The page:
FRIDAY, March 4, 2022 (HealthDay News) — For young premenopausal women, long or irregular menstrual cycles are associated with an increased risk for both prevalent and incident nonalcoholic fatty liver disease (NAFLD), according to study published online March 3 in the Journal of Clinical Endocrinology & Metabolism.
In Young Cho, from the Sungkyunkwan University School of Medicine in Seoul, South Korea, and colleagues conducted a cross-sectional study involving 72,092 women younger than 40 years who underwent routine health examinations; a longitudinal analysis was conducted among 51,118 women without NAFLD at baseline. The association between menstrual cycle length and irregularity with the risk for NAFLD was examined, using 26- to 30-day cycles as the reference.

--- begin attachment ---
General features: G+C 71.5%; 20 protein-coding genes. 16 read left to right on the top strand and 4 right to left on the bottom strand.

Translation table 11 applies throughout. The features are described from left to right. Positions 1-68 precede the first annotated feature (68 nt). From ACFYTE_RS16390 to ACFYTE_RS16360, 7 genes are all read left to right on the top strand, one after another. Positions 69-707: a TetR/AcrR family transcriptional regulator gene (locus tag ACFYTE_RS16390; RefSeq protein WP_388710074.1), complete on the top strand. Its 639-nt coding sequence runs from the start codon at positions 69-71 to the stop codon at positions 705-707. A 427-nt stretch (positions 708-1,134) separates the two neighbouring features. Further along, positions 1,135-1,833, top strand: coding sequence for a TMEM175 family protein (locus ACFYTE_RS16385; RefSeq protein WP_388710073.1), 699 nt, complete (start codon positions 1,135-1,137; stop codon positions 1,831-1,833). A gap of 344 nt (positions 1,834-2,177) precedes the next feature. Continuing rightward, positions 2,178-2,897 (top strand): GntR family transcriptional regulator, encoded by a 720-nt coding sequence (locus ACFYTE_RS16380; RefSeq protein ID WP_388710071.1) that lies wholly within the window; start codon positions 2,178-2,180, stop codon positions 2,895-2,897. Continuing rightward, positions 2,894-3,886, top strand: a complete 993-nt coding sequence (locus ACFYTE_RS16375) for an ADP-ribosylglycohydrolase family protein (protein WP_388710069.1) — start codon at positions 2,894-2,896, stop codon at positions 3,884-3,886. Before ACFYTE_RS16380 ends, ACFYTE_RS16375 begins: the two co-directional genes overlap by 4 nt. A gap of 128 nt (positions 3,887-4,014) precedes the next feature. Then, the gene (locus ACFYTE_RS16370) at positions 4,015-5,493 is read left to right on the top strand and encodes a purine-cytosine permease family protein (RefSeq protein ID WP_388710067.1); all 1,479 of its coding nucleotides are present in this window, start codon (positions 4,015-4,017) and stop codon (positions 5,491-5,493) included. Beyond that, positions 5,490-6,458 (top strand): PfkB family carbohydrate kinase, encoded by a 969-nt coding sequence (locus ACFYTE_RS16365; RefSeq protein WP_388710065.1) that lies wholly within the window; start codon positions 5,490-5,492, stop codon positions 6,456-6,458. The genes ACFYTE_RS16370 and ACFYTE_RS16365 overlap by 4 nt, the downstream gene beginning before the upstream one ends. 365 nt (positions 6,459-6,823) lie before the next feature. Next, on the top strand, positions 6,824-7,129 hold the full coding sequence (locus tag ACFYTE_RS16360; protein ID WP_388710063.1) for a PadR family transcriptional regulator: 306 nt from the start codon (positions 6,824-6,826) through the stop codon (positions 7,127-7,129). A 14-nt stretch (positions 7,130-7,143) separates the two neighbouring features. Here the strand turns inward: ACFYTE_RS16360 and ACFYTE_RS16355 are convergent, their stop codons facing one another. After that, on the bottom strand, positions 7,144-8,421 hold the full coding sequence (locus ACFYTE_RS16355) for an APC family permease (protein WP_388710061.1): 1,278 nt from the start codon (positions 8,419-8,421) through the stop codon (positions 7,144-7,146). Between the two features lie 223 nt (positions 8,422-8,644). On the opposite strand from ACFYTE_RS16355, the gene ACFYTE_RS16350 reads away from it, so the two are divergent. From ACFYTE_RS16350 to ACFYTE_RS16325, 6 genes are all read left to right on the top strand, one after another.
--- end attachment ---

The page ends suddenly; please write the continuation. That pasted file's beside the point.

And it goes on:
The researchers found that 27.7 percent of participants had long or irregular menstrual cycles at baseline and 7.1 percent had prevalent NAFLD. There was a positive association observed for long or irregular menstrual cycles with prevalent NAFLD. Incident NAFLD occurred in 8.9 percent of women during a median follow-up of 4.4 years. The multivariable-adjusted hazard ratio for NAFLD was 1.22 comparing long or irregular cycles with the reference group, after adjustment for age, body mass index, insulin resistance, and other confounding variables; in a time-dependent analysis, the association was strengthened, with a hazard ratio of 1.49.
“Our results indicate that long or irregular menstrual cycles may provide an easily identifiable marker for an increased risk of NAFLD in young, premenopausal women,” the authors write. “Screening for NAFLD and counseling to promote healthy lifestyle behaviors may benefit women with a history of long or irregular menstrual cycles.”
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